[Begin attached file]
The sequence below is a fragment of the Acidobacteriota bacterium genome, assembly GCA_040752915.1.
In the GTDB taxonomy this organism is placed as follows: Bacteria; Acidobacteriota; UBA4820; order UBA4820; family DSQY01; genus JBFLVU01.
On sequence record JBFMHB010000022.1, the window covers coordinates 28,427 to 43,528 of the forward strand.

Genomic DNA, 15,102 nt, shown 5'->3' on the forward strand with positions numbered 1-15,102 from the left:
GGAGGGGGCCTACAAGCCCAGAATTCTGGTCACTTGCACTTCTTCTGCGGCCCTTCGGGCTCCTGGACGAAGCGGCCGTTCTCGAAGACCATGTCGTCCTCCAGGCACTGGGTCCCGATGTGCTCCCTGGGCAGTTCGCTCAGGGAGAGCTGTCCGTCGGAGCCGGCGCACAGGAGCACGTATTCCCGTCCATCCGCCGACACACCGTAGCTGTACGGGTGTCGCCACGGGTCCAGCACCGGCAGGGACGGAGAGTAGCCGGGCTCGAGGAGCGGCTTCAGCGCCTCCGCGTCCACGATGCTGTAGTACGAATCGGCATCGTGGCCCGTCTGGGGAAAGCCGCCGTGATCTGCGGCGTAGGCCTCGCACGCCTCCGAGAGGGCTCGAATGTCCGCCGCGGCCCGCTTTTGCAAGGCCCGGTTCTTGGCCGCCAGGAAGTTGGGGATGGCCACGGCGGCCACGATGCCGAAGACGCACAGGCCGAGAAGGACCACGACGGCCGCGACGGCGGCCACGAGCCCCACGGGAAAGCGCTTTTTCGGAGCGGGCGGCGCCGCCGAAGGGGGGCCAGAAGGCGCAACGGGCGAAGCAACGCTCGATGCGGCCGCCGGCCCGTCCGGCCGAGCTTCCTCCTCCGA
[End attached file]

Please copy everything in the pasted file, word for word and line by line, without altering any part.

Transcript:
The sequence below is a fragment of the Acidobacteriota bacterium genome, assembly GCA_040752915.1.
In the GTDB taxonomy this organism is placed as follows: Bacteria; Acidobacteriota; UBA4820; order UBA4820; family DSQY01; genus JBFLVU01.
On sequence record JBFMHB010000022.1, the window covers coordinates 28,427 to 43,528 of the forward strand.

Genomic DNA, 15,102 nt, shown 5'->3' on the forward strand with positions numbered 1-15,102 from the left:
GGAGGGGGCCTACAAGCCCAGAATTCTGGTCACTTGCACTTCTTCTGCGGCCCTTCGGGCTCCTGGACGAAGCGGCCGTTCTCGAAGACCATGTCGTCCTCCAGGCACTGGGTCCCGATGTGCTCCCTGGGCAGTTCGCTCAGGGAGAGCTGTCCGTCGGAGCCGGCGCACAGGAGCACGTATTCCCGTCCATCCGCCGACACACCGTAGCTGTACGGGTGTCGCCACGGGTCCAGCACCGGCAGGGACGGAGAGTAGCCGGGCTCGAGGAGCGGCTTCAGCGCCTCCGCGTCCACGATGCTGTAGTACGAATCGGCATCGTGGCCCGTCTGGGGAAAGCCGCCGTGATCTGCGGCGTAGGCCTCGCACGCCTCCGAGAGGGCTCGAATGTCCGCCGCGGCCCGCTTTTGCAAGGCCCGGTTCTTGGCCGCCAGGAAGTTGGGGATGGCCACGGCGGCCACGATGCCGAAGACGCACAGGCCGAGAAGGACCACGACGGCCGCGACGGCGGCCACGAGCCCCACGGGAAAGCGCTTTTTCGGAGCGGGCGGCGCCGCCGAAGGGGGGCCAGAAGGCGCAACGGGCGAAGCAACGCTCGATGCGGCCGCCGGCCCGTCCGGCCGAGCTTCCTCCTCCGA